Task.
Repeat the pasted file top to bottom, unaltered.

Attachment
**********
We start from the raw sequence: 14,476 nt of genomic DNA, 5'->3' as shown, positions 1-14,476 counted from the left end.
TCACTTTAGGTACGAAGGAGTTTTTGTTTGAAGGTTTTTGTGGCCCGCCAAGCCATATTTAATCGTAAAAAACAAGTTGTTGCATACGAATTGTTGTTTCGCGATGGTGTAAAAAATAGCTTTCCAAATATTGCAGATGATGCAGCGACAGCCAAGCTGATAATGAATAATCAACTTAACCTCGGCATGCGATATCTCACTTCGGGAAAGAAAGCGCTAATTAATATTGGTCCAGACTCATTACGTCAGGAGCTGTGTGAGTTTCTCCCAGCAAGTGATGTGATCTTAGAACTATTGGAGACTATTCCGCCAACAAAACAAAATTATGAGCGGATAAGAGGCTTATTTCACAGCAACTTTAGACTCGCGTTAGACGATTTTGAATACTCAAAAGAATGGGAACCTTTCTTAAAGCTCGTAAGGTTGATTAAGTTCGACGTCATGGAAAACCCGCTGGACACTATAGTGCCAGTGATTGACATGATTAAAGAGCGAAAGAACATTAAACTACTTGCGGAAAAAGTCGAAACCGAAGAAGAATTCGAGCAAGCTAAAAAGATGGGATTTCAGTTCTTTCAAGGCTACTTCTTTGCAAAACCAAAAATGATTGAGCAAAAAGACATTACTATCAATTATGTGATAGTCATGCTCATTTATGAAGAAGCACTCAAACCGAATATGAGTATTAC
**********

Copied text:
We start from the raw sequence: 14,476 nt of genomic DNA, 5'->3' as shown, positions 1-14,476 counted from the left end.
TCACTTTAGGTACGAAGGAGTTTTTGTTTGAAGGTTTTTGTGGCCCGCCAAGCCATATTTAATCGTAAAAAACAAGTTGTTGCATACGAATTGTTGTTTCGCGATGGTGTAAAAAATAGCTTTCCAAATATTGCAGATGATGCAGCGACAGCCAAGCTGATAATGAATAATCAACTTAACCTCGGCATGCGATATCTCACTTCGGGAAAGAAAGCGCTAATTAATATTGGTCCAGACTCATTACGTCAGGAGCTGTGTGAGTTTCTCCCAGCAAGTGATGTGATCTTAGAACTATTGGAGACTATTCCGCCAACAAAACAAAATTATGAGCGGATAAGAGGCTTATTTCACAGCAACTTTAGACTCGCGTTAGACGATTTTGAATACTCAAAAGAATGGGAACCTTTCTTAAAGCTCGTAAGGTTGATTAAGTTCGACGTCATGGAAAACCCGCTGGACACTATAGTGCCAGTGATTGACATGATTAAAGAGCGAAAGAACATTAAACTACTTGCGGAAAAAGTCGAAACCGAAGAAGAATTCGAGCAAGCTAAAAAGATGGGATTTCAGTTCTTTCAAGGCTACTTCTTTGCAAAACCAAAAATGATTGAGCAAAAAGACATTACTATCAATTATGTGATAGTCATGCTCATTTATGAAGAAGCACTCAAACCGAATATGAGTATTAC